Where do I begin? Well, I don’t really give a toss whether people misrepresent Daniel Cassidy, because Cassidy doesn’t deserve any better, but Cassidy’s book wasn’t called Irish-American Slang. Anyway, let’s move on. Apparently lulu comes from the Irish word liu luigh. However, liu luigh is not a word in English, it’s a phrase. (You’d think a logophile would know that, wouldn’t you?) It’s a completely nonsensical phrase, of course, but remarkably, it’s not even the nonsensical and stupid phrase that Cassidy claimed was the origin of lulu. Cassidy’s equally daft suggestion was that lulu comes from the ‘Irish’ liú lúith. Liú is a word in Irish for a shout. It’s not the most common word in Irish for that concept. Scread or scréach would be far more common, but it does exist. As for lúith, it’s the genitive of lúth, which means vigour, agility, or tendon. It used to mean ‘joy’ in Irish as well but hasn’t for hundreds of years. Cassidy’s “a vigorous yell of joy” actually uses both meanings, but Cassidy also says that it is figuratively “a complete scream, a howler.” Of course, Cassidy made the expression “liú lúith” up. It is a complete fabrication, unknown in the Irish language, and phrases which don’t exist don’t have figurative meanings. However, the Cousineau version (liu luigh) is even less meaningful than Cassidy’s. Liu doesn’t mean anything without the accent and luigh is the past tense or imperative form of the verb meaning to lie or recline.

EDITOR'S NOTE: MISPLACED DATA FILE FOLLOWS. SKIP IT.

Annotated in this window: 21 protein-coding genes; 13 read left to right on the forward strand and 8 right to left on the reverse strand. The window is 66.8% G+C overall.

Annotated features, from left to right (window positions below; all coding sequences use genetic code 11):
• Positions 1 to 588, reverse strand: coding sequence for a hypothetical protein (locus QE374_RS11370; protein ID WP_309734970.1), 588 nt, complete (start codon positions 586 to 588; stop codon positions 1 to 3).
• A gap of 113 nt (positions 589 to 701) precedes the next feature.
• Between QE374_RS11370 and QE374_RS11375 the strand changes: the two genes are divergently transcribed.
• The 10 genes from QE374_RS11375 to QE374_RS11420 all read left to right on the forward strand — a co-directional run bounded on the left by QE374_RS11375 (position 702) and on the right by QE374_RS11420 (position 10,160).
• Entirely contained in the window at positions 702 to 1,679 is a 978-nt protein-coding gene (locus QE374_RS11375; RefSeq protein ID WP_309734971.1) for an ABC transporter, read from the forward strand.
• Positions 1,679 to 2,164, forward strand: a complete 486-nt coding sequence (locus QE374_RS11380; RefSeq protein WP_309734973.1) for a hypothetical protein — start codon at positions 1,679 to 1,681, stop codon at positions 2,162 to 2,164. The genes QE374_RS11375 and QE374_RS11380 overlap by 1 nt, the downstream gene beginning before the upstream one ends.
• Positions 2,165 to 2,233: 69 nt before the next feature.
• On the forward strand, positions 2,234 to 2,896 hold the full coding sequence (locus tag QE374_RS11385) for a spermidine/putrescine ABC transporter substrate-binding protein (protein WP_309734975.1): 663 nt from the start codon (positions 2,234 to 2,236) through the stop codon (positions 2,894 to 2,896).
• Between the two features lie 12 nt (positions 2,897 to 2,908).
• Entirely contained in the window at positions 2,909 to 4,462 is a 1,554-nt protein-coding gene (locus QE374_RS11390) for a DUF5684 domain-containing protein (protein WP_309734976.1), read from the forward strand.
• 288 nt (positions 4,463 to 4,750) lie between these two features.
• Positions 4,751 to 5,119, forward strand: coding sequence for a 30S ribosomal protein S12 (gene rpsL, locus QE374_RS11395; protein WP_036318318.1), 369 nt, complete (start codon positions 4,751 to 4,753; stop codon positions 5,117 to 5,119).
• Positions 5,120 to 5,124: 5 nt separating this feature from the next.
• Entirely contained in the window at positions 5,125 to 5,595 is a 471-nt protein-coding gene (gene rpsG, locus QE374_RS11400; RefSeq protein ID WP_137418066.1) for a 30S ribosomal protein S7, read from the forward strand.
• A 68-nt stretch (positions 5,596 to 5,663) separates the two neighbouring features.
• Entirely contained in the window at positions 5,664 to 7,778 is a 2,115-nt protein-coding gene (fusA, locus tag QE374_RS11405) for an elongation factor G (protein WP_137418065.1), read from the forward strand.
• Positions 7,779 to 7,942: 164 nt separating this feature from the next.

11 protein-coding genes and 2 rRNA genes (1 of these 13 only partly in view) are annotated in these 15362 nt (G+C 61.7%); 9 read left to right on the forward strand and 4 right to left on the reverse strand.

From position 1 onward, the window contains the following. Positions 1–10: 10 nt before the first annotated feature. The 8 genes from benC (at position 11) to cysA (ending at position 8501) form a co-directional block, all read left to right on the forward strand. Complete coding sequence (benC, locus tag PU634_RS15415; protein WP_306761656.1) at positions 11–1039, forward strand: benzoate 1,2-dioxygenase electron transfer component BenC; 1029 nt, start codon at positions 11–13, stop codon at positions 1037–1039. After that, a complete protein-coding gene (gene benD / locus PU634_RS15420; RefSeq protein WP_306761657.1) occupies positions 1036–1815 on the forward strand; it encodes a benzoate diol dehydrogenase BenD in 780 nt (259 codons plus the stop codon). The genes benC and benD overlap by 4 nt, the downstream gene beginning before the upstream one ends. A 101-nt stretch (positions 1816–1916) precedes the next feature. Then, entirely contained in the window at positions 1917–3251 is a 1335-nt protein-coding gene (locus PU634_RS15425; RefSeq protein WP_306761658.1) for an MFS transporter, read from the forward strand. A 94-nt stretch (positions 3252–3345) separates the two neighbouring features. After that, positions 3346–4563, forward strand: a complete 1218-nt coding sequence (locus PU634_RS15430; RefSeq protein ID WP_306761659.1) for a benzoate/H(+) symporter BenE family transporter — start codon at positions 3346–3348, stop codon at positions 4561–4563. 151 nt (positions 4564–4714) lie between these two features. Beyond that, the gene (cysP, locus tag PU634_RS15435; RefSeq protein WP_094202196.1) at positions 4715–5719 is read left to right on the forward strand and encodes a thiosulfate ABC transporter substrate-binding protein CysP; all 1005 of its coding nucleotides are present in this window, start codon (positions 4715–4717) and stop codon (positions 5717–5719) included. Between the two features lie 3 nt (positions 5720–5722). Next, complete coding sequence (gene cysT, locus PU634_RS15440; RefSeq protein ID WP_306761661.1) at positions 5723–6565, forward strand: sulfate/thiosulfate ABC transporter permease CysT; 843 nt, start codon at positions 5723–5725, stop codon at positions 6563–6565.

Cousineau is doing at least three reprehensible things here. Firstly, he is short-changing his own readership by giving them poorly-researched nonsense instead of real scholarship. Secondly, he is helping to spread the made-up nonsense and fake Irish invented by Daniel Cassidy. Thirdly, he is helping to pretend that Cassidy, a pathological liar who became a ‘professor’ without any genuine qualifications at all, was a real etymologist and university lecturer.

It is for these reasons that I am proud to bestow my April CassidySlangScam Twit of the Month Award on Phil Cousineau of San Francisco.




12 thoughts on “April’s Twit of the Month – Phil Cousineau

  1. Marconatrix

    TBH I think your undoubted talents, such as attention to detail, could be far better spent than in calling out these obvious fuckwits. Their followers just enjoy a little fictional entertainment, truth and authenticity are quite beside the point. You might as well criticise and ‘correct’ the historical detail in a fictional film or drama. 🙂

    1. DebunkerOfCassidy Post author